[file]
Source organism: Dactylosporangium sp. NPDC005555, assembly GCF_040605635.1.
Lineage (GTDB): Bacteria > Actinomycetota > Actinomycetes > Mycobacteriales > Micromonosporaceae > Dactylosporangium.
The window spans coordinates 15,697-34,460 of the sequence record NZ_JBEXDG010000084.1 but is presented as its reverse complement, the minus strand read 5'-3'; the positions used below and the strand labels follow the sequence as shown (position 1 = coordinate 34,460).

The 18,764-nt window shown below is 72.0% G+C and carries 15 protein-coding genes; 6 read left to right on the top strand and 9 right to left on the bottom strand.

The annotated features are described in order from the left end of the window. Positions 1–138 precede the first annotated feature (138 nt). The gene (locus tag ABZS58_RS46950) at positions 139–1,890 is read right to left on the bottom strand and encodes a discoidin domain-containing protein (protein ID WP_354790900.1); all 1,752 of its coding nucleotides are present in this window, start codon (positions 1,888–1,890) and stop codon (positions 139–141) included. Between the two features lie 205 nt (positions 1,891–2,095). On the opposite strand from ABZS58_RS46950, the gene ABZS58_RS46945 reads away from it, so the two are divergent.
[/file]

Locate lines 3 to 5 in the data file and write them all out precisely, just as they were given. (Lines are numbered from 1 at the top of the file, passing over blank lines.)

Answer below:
The window spans coordinates 15,697-34,460 of the sequence record NZ_JBEXDG010000084.1 but is presented as its reverse complement, the minus strand read 5'-3'; the positions used below and the strand labels follow the sequence as shown (position 1 = coordinate 34,460).

The 18,764-nt window shown below is 72.0% G+C and carries 15 protein-coding genes; 6 read left to right on the top strand and 9 right to left on the bottom strand.

The annotated features are described in order from the left end of the window. Positions 1–138 precede the first annotated feature (138 nt). The gene (locus tag ABZS58_RS46950) at positions 139–1,890 is read right to left on the bottom strand and encodes a discoidin domain-containing protein (protein ID WP_354790900.1); all 1,752 of its coding nucleotides are present in this window, start codon (positions 1,888–1,890) and stop codon (positions 139–141) included. Between the two features lie 205 nt (positions 1,891–2,095). On the opposite strand from ABZS58_RS46950, the gene ABZS58_RS46945 reads away from it, so the two are divergent.